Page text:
How to make a cage liner (with pic's) - Page 2 - The Guinea Pig Forum
Thanks Lucas! And just to confirm, from the UHaul website, is the right thing to use the "furniture pads" that are $7.95 each or the "quilted pads" that are $14.95 each? Not sure what the difference is between the two.

You don't want the quilted pads. They are more like blankets and have a polyester outer layer. The grey pads that are made of 100% recycled denim are what you want.
I do fleece/uhaul pad/fleece for my liners. They work wonderful. I have 4 guinea pigs in a 2x6 and change the pads every two days.
I use 2 layers of flannel under my fleece and love it. I also make little pads to put in their high "traffic" areas that I change out every other day. I couldn't open the link you provided about the tiles so I'm unsure what you mean about them.
@ech90 - they list the following to make the pads - do you know what the extra cotton they list is for?
You will need:
a mattress topper (100%cotton topped)
fleece washed a few times(of your choice) two colour's for this project (there is an easier way with just one colour)
sewing machine (It will take hours without)

Which brings me to another question - if I buy fleece blankets at for example, Goodwill, they have probably been dried with a dryer sheet in its past life. Will these still be useful to me - for example if I wash them a few times first?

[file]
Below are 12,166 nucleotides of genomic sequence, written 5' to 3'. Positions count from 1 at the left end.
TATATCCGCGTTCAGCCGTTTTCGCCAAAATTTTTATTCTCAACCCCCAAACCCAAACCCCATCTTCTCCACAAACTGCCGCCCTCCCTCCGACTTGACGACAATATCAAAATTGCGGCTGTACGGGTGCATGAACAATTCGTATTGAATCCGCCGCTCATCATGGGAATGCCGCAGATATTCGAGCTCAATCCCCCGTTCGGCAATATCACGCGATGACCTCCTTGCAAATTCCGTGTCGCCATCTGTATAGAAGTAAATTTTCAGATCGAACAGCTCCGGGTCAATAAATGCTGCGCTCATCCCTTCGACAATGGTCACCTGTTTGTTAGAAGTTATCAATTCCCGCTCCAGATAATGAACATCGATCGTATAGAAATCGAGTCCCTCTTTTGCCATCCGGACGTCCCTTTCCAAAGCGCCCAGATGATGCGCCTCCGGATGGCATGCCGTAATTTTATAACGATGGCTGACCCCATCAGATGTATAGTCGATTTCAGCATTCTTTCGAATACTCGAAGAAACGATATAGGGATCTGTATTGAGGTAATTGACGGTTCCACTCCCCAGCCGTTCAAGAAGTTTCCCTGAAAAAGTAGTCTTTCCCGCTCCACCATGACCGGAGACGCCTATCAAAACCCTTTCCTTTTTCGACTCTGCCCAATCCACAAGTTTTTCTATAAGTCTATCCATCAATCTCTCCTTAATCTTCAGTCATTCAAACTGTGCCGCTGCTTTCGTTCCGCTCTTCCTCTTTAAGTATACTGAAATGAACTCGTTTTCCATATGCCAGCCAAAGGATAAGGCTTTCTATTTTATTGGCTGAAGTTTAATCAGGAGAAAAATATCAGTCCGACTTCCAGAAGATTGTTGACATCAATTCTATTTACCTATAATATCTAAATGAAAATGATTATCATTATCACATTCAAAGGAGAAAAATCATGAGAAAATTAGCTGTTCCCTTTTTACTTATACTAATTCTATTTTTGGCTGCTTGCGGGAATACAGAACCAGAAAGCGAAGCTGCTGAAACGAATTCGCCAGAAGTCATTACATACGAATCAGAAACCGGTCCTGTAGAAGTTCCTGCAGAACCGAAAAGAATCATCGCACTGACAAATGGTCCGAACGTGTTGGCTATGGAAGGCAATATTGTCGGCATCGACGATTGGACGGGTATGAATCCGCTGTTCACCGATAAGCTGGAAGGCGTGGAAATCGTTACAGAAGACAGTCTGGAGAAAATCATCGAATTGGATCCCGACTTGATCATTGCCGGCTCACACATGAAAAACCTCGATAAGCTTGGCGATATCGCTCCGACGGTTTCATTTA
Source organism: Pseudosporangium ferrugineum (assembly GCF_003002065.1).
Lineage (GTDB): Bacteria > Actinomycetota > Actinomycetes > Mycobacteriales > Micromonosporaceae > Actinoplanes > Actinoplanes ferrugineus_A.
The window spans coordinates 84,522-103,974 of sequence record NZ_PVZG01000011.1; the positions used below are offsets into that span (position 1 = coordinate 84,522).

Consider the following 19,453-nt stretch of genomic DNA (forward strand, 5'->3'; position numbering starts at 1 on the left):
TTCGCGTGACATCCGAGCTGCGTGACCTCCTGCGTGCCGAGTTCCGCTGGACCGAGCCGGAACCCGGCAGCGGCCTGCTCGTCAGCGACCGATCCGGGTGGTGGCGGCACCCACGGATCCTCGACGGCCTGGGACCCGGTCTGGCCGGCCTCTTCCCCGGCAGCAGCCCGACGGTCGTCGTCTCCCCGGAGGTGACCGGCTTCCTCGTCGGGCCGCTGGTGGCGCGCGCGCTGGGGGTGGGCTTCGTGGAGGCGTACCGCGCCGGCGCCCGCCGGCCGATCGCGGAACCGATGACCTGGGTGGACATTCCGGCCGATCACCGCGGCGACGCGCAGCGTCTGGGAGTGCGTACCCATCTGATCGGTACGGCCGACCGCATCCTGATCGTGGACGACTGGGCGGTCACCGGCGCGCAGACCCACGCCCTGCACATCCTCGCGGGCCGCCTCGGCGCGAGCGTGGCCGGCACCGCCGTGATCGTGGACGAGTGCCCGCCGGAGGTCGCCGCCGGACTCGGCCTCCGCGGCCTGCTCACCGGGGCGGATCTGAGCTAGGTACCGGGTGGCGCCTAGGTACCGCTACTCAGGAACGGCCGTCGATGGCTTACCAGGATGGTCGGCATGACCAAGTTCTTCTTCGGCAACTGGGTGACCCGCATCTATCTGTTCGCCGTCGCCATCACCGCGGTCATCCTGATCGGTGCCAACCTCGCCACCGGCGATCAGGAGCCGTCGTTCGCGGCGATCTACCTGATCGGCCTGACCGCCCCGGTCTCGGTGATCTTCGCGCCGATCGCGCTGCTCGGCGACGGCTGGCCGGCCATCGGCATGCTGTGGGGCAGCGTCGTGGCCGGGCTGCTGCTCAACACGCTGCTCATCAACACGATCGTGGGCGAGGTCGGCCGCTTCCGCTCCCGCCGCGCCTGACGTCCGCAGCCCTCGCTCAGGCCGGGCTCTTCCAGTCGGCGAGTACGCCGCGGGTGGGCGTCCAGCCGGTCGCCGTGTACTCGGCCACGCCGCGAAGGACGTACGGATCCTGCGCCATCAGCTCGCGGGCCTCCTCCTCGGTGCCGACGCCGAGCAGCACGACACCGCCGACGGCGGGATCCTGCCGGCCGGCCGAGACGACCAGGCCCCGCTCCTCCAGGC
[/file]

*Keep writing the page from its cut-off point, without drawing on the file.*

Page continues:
I don't know what the extra cotton is for, possibly as an extra absorbent layer between the mattress topper and the fleece? I personally used Uhaul pads in my liners instead of mattress pads because I found them to be mush less expensive. I didn't follow their directions to a T but I found the picture with the red diagram very helpful in helping me visualize how the up-and-over sides would come together. My only other advice to you would be if you use Uhaul pads to wash and try them several times before you sew your liners because they shrink A LOT. I wash and dried my fleece multiple times before sewing but only did it for my Uhaul pads once and the results are...not pretty. The fleece is still fine and fits the coroplast perfectly but the Uhaul pads inside have shrunk a lot, leaving of the sides and corners of my cage covered in fleece but without absorbent material underneath. It is not a total disaster because I just add extra, unsewed pads underneath those areas every time I change the fleece, but it is just aggravating considering how much time I put in trying to make those liners perfect!